Tag Archives: college

Congrats Grads, Here’s How to Make Your First Year Out Suck Less

I just finished my first full year out of college.

I graduated May 23, 2013, bright-eyed and bushy-tailed. I was beyond excited to get out of school and “start my life.” I naively thought that with a diploma in hand, I was ready for it all. Like a typical millennial cliché, I was very wrong.

Unlike a lot of my peers, I had a signed offer for a job over a month before I’d don my cap and gown. It was a job in my chosen field (publishing), with a decent salary, and conveniently right near Penn Station, so commuting from home on Long Island would be a breeze (or, at least, as much of a breeze as an hour and a half trip could be). So, I quit my beloved part-time job at Apple, took a deep breath and jumped headfirst into the workforce a mere week after graduation.

Not surprisingly, it was too good to be true and I was laid off within just a few months of starting. My boss cited “budget cuts” and I took the whole thing terribly. My shiny new life on the cusp of beginning suddenly became cracked, dull, and utterly terrifying. Since then, this past year has been a whirlwind and it’s one that has been filled with more things unexpected than expected. So, in light of all you new graduates accepting your diplomas and singing “SCHOOL’S OUT FOREVER!” at the top of your lungs, I give you a few nuggets of wisdom from my whole year in the wild. Grain of salt sold separately.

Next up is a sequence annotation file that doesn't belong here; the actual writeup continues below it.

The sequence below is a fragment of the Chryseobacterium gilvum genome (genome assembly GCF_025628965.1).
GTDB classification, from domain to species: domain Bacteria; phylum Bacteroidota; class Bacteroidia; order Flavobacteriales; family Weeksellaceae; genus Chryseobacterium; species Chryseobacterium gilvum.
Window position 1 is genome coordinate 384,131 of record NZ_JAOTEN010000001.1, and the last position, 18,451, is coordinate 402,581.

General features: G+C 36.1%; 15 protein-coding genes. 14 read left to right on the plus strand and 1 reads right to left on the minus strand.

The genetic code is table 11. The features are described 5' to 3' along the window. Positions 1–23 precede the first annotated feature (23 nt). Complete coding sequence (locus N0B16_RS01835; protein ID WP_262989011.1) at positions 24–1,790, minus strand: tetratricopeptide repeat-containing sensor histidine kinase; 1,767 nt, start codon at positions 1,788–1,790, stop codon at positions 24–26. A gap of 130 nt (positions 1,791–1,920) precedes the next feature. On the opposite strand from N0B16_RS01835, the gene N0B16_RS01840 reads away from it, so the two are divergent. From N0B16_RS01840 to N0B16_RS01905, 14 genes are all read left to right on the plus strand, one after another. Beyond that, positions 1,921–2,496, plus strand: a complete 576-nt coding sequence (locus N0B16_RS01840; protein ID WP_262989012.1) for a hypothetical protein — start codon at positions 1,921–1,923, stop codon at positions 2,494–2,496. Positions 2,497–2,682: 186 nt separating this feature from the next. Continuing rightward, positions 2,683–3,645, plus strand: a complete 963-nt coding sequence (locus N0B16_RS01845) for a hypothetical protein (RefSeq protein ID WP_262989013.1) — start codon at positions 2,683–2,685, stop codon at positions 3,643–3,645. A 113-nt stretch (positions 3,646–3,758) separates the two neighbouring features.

Save money. This either seems obvious or ridiculous to you, but it’s actually something I wish someone had ingrained harder into my brain before graduating. In college, “broke” meant you couldn’t go out one night or your meal of choice for the next week was a pack of hotdogs. In “real life,” being broke can mean defaulting on student loan payments, barely paying the minimum on credit cards, and having zero social life. Nest eggs are the difference between sinking or swimming. Download the Mint app — it’ll make saving a whole lot easier (I’m newly obsessed). Seriously, if you find yourself out of a job, a nest egg will keep your credit from being destroyed and food on the table. Also, it’ll save you the tail-between-your-legs chat with your parents.

Make like Chumbawamba: If you get knocked down, get up again. I failed miserably at this but you shouldn’t. I’ll give it to you straight: I was hugely depressed after losing my job. I was convinced that I was a failure, a feeling that was only exacerbated by the amount of interviews I went on while looking for a new job. I interviewed — yes, interviewed — with 19 different companies over a period of four months. My printer died from printing out so many copies of my resume. I was pounding pavement, chatting up HR employees all over the city and praying to whatever god that would listen that I’d find something. I wish that when I told myself, “It’s all going to work out,” that I genuinely believed it would. I cried night after night because I was convinced I was going to have to forfeit my dream of being an editor so I could pay the bills. In just one year out of college, I know I’ve gotten thicker skin. I gave myself a reality check: “DUDE, YOU’RE 22. CALM DOWN.” Do yourself the favor and don’t be afraid to fail. It’s definitely going to happen and it’s definitely going to get better.